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Kang D.,Institution for AIDS STD Control and Prevention | Tao X.,Institution for AIDS STD Control and Prevention | Liao M.,Institution for AIDS STD Control and Prevention | Li J.,Institute for AIDS STD Control and Prevention | And 7 more authors.
BMC Public Health | Year: 2013

Background: We assessed the effectiveness of an integrated individual, community, and structural intervention to reduce risks of HIV and sexually transmitted infections (STIs) among female sex workers (FSWs). Methods. The integration individual, community, and structural intervention was implemented from 2004 to 2009 in six counties of Shandong Province. Post-intervention cross-sectional surveys were conducted in six intervention counties and 10 control counties. Results: Of 3326 female sex workers were recruited and analyzed in the post-intervention survey with 1157 from intervention sites and 2169 from control sites. No HIV positive was found in both intervention and control counties. The rate of syphilis was 0.17% for intervention sites and 1.89% for control sites (OR = 11.1, 95% CI: 2.7, 46.1). After adjusted for age, marital status, education, economic condition, recruitment venues, the rates of condom use in the last sex with clients(AOR = 2.7; 95% CI: 1.9, 3.8), with regular sex partners(AOR = 1.5; 95% CI: 1.1, 1.9) and consistent condom use in the last month with clients (AOR = 3.3; 95% CI: 2.6, 4.1) and regular sex partners (AOR = 1.7; 95% CI: 1.3, 2.3) were significantly higher in intervention sites than that in control sites. The proportion of participants correctly answered at least six out of eight HIV-related questions (83.3%) in intervention sites is significant higher than that (21.9%) in control sites (AOR = 24.7; 95% CI: 2.5, 42.7), the five indicators related to HIV-related intervention services ever received in the last year including HIV testing(AOR = 4.9; 95% CI: 2.8, 6.7), STD examination and/or treatment(AOR = 5.1; 95% CI: 4.2, 6.4), free condom(AOR = 20.3; 95% CI: 14.3, 28.9), peer education(AOR = 4.3; 95% CI: 3.5, 5.4), education materials(AOR = 19.8; 95%CI: 13.1, 29.8) were significantly higher in intervention sites than that in control sites, the participants in the intervention sites are more likely to seek medical treatment when they had any disorders (AOR = 3.2; 95% CI: 2.5, 4.2). Conclusion: This study found that the integrated individual, community, and structural intervention showed positive impact in reducing HIV and STI risks among FSWs. © 2013 Kang et al.; licensee BioMed Central Ltd. Source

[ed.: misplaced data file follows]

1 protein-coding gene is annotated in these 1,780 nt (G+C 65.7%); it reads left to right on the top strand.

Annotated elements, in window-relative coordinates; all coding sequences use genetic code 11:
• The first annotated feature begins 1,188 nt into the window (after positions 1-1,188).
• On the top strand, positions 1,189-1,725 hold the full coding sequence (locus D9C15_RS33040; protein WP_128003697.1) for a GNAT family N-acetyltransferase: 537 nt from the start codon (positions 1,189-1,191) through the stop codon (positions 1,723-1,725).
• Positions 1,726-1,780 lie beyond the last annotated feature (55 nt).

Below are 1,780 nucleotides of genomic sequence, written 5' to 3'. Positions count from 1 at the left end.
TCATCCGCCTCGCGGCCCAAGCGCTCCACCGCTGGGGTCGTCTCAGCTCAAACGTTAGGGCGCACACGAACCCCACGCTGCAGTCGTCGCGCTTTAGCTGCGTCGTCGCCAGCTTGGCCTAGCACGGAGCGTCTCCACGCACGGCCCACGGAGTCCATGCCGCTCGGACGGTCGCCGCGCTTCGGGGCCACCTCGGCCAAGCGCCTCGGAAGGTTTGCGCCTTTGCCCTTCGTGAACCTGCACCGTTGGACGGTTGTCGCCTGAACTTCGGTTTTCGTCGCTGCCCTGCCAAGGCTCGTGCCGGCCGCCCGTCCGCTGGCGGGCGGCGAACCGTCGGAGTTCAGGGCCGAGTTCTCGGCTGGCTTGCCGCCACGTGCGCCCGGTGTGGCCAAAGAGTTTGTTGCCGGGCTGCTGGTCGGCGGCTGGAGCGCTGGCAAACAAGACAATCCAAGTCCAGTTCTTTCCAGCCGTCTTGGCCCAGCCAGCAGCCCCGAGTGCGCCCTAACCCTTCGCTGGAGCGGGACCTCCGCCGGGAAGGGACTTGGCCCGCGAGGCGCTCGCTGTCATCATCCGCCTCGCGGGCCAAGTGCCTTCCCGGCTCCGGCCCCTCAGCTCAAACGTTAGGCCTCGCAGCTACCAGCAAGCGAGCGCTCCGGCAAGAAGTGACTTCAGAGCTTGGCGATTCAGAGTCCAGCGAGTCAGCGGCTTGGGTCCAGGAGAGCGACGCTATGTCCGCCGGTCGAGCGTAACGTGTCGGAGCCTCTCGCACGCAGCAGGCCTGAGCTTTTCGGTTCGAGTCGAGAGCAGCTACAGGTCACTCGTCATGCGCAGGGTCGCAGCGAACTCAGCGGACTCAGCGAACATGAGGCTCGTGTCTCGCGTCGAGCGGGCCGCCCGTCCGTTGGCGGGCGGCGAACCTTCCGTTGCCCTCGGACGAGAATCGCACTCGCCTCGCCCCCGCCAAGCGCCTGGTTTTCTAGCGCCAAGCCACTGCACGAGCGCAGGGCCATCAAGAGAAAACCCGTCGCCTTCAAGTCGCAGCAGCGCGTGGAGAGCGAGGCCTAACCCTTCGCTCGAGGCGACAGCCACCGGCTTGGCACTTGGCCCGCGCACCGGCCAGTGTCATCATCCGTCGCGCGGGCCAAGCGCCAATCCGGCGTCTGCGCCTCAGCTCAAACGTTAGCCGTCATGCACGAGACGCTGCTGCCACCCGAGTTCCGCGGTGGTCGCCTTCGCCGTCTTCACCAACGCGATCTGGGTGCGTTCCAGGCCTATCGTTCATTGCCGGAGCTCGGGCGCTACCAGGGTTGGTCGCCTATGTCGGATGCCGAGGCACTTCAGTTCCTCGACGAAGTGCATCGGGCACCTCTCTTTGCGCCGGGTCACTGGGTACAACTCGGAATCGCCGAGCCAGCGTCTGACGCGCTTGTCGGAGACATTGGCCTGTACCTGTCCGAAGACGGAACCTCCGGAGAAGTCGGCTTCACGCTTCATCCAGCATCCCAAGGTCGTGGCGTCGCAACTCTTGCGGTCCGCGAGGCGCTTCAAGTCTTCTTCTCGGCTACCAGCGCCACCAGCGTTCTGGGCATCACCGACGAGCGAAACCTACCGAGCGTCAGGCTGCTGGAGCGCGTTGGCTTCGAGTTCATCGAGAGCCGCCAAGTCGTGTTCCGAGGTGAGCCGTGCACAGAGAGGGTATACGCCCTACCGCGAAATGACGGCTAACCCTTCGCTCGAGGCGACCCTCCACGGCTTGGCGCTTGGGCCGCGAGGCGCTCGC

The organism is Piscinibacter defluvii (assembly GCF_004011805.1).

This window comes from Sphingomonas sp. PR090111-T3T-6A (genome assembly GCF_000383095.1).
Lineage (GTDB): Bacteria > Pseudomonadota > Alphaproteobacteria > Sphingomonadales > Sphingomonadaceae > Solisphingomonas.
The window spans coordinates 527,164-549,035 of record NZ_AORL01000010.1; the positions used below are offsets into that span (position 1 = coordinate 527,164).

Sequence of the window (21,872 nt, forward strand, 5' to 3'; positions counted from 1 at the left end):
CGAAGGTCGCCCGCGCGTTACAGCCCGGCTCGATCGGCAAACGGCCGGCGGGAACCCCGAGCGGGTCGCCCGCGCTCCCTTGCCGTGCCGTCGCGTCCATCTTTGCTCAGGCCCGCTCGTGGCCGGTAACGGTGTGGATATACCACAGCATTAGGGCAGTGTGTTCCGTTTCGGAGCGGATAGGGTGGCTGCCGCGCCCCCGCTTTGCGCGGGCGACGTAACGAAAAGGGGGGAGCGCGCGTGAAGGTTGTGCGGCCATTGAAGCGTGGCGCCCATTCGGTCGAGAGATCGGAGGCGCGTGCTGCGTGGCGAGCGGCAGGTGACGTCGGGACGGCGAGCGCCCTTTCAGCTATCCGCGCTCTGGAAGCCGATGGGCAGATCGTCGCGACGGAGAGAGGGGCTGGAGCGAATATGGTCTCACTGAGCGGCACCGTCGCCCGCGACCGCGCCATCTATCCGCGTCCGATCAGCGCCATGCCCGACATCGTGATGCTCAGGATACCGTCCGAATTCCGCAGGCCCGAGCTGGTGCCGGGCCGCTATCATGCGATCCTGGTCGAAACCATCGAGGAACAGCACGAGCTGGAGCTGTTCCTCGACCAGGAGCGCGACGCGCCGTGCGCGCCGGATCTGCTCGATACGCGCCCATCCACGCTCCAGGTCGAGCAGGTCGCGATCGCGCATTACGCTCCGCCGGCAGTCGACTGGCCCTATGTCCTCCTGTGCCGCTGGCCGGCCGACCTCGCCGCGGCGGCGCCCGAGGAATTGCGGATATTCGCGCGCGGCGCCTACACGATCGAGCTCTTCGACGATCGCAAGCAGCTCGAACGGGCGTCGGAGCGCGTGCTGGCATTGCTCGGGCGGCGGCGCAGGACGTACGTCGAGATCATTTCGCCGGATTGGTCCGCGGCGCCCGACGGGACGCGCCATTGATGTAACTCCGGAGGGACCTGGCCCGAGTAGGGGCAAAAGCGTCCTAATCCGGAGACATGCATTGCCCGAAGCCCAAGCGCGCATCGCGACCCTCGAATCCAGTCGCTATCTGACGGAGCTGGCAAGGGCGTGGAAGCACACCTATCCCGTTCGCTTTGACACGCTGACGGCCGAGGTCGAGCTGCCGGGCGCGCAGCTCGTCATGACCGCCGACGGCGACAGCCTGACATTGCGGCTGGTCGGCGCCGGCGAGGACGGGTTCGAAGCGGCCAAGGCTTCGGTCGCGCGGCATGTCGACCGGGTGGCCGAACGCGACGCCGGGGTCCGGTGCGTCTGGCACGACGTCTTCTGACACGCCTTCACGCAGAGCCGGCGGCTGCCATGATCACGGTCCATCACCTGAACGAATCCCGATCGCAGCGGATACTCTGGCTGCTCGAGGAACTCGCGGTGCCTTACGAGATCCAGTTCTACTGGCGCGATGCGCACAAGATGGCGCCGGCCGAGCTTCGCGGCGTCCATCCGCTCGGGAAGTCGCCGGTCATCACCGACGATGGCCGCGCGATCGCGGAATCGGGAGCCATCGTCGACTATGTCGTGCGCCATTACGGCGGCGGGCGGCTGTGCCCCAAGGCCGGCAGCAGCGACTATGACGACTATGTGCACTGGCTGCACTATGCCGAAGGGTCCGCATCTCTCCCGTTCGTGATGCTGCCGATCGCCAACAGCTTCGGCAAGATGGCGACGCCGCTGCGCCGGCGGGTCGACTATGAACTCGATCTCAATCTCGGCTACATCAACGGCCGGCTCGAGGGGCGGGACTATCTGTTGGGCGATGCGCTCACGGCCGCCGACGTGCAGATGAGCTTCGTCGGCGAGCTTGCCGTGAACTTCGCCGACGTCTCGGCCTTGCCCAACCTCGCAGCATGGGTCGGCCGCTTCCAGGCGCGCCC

Liao M.,Institution for AIDS STD Control and Prevention | Wang M.,Institution for AIDS STD Control and Prevention | Shen X.,Shandong University | Huang P.,Institution for AIDS STD Control and Prevention | And 7 more authors.
PLoS ONE | Year: 2015

Objective: To assess the correlates for bisexual behaviors, HIV knowledge, and HIV/AIDS-related stigmatizing/discriminatory attitudes among men who have sex with men (MSM). Methods: A cross-sectional survey among MSM was conducted in 2011 to provide demographics, sexual behaviors, HIV knowledge, HIV/AIDS-related stigmatizing/discriminatory attitudes, and services in Jinan, Qingdao, and Yantai of Shandong Province of China. Results: Of 1230 participants, 82.8% were single, 85.7% aged <35 years, and 47.2% received college or higher education. There were 28.6% MSM who reported to be married or cohabitating or ever had sex with woman in the past 6 months (P6M). 74.5% had ≥6 HIV-related knowledge score. The average total score of stigmatizing/discriminatory attitude was 37.4±4.4(standard deviation). Bisexual behavior was independently associated with higher levels of HIV/AIDS-related stigma/discrimination(AOR = 1.1, 95% CI:1.0-1.1), older age (AOR = 1.2, 95%CI:1.1-1.2), and lower HIV-related knowledge score(AOR = 1.6, 95% CI:1.2-2.2). HIV knowledge score ≥6 was independently associated with lower levels of HIV/AIDS-related stigma/discrimination(AOR = 1.3, 95%CI:1.2-1.3), less bisexual behaviors(AOR = 0.6, 95%CI:0.5-0.9), ever received a test for HIV in the past 12 months (P12M) (AOR = 3.2, 95%CI:2.3-4.5), college or higher level education(AOR = 1.9, 95%CI:1.4-2.6), consistent condom use with men in P6M(AOR=6.9, 95%CI:4.6-10.6), recruited from internet or HIV testing sites(AOR = 11.2, 95%CI:8.0-16.1) and bars, night clubs, or tea houses(AOR = 2.5, 95%CI:1.7-4.8). Expressing higher levels of HIV/AIDS-related stigmatizing/discriminatory attitudes was independently associated with bisexual behaviors(Aβ = 0.9, 95%CI:0.4-1.4), lower HIV-related knowledge score(Aβ = 3.6, 95%CI:3.0-4.1), the number of male sex partners in the past week ≥2(Aβ = 1.4, 95%CI:1.0-1.9), unprotected male anal sex in P6M(Aβ = 1.0, 95%CI:0.5-1.6), and inversely associated with ever received HIV test(Aβ = 1.4, 95%CI:0.8-2.0) and peer education in P12M(Aβ = 1.4, 95% CI:0.9-1.9). Conclusion: HIV/AIDS-related stigmatizing/discriminatory attitudes were associated with bisexual behaviors, low HIV testing rate, lower HIV-related knowledge and risk behaviors. This study called for innovative programs that would reduce HIV/AIDS-related stigmatizing/discriminatory attitudes and bisexual behaviors and improve the uptake of prevention service among MSM. © 2015 Liao et al. This is an open access article distributed under the terms of the Creative Commons Attribution License, which permits unrestricted use, distribution, and reproduction in any medium, provided the original author and source are credited. Source

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